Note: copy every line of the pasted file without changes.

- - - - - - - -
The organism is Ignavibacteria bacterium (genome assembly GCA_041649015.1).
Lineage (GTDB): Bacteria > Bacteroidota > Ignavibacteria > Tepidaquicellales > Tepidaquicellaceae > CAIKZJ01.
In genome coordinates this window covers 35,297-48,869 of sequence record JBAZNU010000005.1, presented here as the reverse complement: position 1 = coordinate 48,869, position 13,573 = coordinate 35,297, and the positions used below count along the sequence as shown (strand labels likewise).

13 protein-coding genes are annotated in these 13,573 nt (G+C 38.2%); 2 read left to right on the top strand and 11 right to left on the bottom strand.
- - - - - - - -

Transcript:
The organism is Ignavibacteria bacterium (genome assembly GCA_041649015.1).
Lineage (GTDB): Bacteria > Bacteroidota > Ignavibacteria > Tepidaquicellales > Tepidaquicellaceae > CAIKZJ01.
In genome coordinates this window covers 35,297-48,869 of sequence record JBAZNU010000005.1, presented here as the reverse complement: position 1 = coordinate 48,869, position 13,573 = coordinate 35,297, and the positions used below count along the sequence as shown (strand labels likewise).

13 protein-coding genes are annotated in these 13,573 nt (G+C 38.2%); 2 read left to right on the top strand and 11 right to left on the bottom strand.